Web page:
Why did a Cisco patch for Webex have to be reissued?

Why did a Cisco patch for Webex have to be reissued?

Cisco recently reissued a patch for a serious vulnerability in its Webex Meetings platform after researchers from SecureAuth discovered the initial pa

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Cisco recently reissued a patch for a serious vulnerability in its Webex Meetings platform after researchers from SecureAuth discovered the initial patch wasn’t effective. What was wrong with the Webex patch and how did attackers bypass it?

The new patch for Cisco’s Webex Meetings platform was reissued after researchers found that the previous service update had failed to properly validate the parameters supplied by the user. The new Cisco patch addresses a privilege escalation vulnerability tracked as CVE-2018-15442.

The original vulnerability enabled a local attacker to gain SYSTEM user privileges by starting the application’s update service with a crafted, malicious command argument. The original Cisco patch only forced application update services to use files that had been signed by Webex. However, that patch still enabled an attacker to bypass the patch by using hijacked dynamic-link libraries (DLLs) to execute malicious DLL files on the system when the user runs a Windows application.

To demonstrate how they exploited the vulnerability, SecureAuth researchers created a batch file that copied the ptUpdate.exe binary file from the installation folder to a local attacker-controlled folder. Once inside the folder, the researchers created a simple DLL to execute the Notepad editor when the program loads to demonstrate that they could control the system.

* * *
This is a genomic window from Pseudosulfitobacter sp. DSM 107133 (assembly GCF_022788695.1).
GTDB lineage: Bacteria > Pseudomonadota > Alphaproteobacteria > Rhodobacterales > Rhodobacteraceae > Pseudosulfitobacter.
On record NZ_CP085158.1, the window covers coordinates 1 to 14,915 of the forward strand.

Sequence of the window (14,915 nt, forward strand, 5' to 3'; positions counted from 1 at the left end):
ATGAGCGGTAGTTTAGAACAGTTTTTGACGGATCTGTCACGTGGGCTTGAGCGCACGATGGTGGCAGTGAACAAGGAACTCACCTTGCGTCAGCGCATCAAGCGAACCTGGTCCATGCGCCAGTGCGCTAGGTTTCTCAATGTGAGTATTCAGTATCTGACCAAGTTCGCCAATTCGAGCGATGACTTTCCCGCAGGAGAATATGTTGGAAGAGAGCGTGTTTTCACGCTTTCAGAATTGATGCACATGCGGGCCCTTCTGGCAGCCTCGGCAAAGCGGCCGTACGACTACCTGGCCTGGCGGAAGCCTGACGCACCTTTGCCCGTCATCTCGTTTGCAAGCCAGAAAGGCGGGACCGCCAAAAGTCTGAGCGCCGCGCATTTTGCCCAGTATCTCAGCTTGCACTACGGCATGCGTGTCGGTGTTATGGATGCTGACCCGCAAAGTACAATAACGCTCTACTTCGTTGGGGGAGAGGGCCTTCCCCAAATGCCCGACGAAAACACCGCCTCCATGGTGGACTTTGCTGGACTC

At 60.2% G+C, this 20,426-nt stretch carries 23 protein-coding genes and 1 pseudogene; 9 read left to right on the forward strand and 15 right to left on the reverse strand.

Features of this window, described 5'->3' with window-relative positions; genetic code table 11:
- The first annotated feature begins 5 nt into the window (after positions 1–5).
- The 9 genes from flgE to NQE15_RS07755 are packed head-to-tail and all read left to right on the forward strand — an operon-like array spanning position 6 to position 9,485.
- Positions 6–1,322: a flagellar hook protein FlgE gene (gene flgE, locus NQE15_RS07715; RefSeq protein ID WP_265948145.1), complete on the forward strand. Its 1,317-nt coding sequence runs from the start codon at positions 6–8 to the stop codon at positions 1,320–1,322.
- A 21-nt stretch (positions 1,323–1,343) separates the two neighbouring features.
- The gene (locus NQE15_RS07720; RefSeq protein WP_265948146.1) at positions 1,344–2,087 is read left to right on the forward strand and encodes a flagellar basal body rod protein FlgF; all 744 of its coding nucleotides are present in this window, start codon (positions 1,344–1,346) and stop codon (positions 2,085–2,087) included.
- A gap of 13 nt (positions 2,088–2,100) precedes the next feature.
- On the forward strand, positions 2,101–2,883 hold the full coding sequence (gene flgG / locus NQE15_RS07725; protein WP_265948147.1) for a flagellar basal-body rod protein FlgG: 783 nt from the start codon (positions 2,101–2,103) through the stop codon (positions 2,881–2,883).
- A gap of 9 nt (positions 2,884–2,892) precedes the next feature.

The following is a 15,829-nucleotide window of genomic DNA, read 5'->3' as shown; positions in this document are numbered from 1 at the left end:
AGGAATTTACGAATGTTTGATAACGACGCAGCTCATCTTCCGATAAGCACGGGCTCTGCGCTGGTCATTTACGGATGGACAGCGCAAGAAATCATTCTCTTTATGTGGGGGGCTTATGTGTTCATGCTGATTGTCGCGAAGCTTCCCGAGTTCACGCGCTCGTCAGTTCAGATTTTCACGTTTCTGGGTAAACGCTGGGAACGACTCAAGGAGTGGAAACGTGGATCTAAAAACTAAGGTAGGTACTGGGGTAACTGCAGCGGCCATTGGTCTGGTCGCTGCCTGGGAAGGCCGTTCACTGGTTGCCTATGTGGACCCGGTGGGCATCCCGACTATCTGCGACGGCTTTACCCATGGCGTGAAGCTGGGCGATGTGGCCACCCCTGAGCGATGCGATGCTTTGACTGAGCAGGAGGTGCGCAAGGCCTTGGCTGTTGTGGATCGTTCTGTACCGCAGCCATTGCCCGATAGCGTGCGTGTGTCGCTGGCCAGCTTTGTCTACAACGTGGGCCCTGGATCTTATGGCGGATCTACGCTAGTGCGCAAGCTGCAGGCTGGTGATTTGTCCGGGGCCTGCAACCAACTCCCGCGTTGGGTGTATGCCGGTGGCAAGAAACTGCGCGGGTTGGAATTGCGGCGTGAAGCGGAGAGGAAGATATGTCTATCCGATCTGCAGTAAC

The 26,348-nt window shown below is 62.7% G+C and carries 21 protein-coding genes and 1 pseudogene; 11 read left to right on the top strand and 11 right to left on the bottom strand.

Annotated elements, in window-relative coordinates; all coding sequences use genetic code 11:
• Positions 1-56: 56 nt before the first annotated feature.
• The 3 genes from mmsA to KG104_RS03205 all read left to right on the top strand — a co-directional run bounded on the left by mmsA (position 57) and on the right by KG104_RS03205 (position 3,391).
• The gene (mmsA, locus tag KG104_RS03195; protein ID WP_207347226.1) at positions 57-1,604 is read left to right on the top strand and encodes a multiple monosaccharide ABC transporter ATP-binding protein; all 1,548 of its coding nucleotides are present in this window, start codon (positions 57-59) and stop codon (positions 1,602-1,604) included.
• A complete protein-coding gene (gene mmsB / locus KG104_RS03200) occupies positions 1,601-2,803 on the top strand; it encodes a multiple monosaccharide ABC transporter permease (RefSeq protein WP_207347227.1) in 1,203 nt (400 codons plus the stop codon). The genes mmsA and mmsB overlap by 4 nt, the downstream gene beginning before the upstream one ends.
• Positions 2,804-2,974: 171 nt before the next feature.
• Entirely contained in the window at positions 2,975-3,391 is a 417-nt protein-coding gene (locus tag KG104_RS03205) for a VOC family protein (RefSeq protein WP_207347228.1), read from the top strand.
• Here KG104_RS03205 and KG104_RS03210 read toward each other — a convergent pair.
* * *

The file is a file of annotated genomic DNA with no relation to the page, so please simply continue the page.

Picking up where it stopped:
The malicious DLL file, named wbxtrace.dll, is created using the certutil.exe program — a utility for viewing and managing certificates — and placed in the same folder with the Notepad editor DLL. Once all these steps are taken, the Notepad program can run with full SYSTEM user privileges. An actual attacker would use an application other than Notepad to exploit the escalated privileges on the target system.

The researchers demonstrated how attackers can start webexservice with the following command:

sc start webexservice install software-update 1 “attacker-controlled-path.”

If parameter 1 fails, then the batch moves on to use parameter 2 with the command line:

sc start webexservice install software-update 2 “attacker-controlled-path.”

Once the batch file is loaded, the update service calls the malicious DLL with the displayed parameters.

The vulnerable products include Cisco Webex Meetings Desktop App releases prior to 33.6.4 and Cisco Webex Productivity Tools releases 32.6.0 and later prior to 33.0.6. Likewise, Cisco has reissued the patch for Cisco Webex Meetings Desktop App release 33.6.4 and later releases.

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